_{DC}, presented in Section 2.1, R

_{DC}values were calculated for all electrodes using the geometric and contact resistance equations presented in [10]. In these equations, only the effective upper layer was used to calculate for contact resistance, R

_{c}in Equation (2) and added to the geometric resistance, R

_{g}in Equation (3) to obtain the total measured resistance, R

_{DC}, where the ρ

_{1}is the upper soil resistivity in Ωm, defined as 160.2 Ωm for the calculation of all electrodes. L is electrode’s length in m, A is the cross-sectional area of the trench (π × length of the trench × width of the trench), in m

^{2}, A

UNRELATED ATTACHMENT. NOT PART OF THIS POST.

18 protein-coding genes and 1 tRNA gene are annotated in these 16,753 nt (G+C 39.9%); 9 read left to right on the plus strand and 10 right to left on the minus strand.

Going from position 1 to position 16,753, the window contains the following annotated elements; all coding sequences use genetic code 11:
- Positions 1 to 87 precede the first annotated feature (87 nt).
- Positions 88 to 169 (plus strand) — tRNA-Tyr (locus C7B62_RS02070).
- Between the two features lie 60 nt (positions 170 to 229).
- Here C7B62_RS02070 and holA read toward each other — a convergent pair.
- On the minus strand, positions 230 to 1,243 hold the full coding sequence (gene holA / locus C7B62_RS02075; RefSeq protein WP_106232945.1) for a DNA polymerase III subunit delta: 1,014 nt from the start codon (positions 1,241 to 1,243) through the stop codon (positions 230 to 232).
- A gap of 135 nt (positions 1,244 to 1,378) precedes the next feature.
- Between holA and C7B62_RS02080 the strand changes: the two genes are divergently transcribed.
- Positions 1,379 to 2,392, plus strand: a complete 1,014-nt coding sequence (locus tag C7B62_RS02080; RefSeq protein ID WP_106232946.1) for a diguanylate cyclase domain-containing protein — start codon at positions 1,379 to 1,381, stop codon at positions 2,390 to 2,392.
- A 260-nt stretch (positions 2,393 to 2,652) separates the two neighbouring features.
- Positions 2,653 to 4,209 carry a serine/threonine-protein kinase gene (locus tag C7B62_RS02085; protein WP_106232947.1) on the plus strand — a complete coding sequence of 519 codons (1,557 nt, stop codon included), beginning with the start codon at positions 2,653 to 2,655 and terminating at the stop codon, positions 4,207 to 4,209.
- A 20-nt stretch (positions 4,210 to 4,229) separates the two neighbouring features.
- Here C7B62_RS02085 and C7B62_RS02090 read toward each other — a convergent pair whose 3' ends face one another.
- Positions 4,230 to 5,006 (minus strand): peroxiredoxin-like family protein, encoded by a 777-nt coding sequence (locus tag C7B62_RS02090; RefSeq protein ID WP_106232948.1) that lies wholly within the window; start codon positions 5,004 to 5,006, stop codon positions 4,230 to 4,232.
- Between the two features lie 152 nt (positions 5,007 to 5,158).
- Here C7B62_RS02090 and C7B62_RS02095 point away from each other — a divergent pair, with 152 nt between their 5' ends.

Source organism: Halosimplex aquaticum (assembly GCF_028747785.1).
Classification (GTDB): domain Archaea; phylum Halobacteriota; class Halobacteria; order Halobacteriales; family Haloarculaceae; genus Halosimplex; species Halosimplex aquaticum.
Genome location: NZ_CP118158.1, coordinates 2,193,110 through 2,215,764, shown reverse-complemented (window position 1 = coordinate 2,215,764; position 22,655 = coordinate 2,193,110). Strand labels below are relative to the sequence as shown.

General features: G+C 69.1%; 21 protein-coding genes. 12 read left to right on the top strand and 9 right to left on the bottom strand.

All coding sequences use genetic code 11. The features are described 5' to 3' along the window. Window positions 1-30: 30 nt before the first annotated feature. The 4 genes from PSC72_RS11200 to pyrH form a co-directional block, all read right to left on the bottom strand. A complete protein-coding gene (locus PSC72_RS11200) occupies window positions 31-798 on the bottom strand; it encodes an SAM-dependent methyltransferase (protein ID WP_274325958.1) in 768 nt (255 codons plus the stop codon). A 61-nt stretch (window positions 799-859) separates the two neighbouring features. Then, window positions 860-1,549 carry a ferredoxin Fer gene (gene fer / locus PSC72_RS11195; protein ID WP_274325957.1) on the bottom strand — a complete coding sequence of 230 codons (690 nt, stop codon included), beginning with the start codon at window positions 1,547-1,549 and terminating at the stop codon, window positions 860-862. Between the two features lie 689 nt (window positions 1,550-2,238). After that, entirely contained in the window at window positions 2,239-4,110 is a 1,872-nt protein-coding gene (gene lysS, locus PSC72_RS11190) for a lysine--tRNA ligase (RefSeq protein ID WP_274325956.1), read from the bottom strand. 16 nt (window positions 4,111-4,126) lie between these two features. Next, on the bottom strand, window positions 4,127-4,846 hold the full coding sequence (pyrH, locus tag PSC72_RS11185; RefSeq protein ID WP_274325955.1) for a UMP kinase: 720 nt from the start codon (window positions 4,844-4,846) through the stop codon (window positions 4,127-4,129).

_{wire}is the electrode’s cross-sectional area (2 × thickness × length of the electrode) in m

^{2}, g is the geometric sum of electrode radius r

_{xyz}in each direction from the center in m, defined in Equation (4). Table 1 lists the values defined for all parameters, for all three electrodes. It was observed from the table that the percentage difference was below a 10% difference for all electrodes, verifying and confirming both the measurement and calculation methods. This analysis also shows that for the electrodes installed at the upper layer, the formula from Conseil International des Grands Réseaux Électriques (CIGRE) [10] can be used and considered as highly correct, where only the soil resistivity of upper layer should be considered in the calculation. It was believed that the complexity of the configurations and geometries of the spiked strip and linear arrays contributed to slightly higher percentage differences between the measured and calculated values of R

_{DC}, in comparison to a direct forward geometry of the conventional electrode.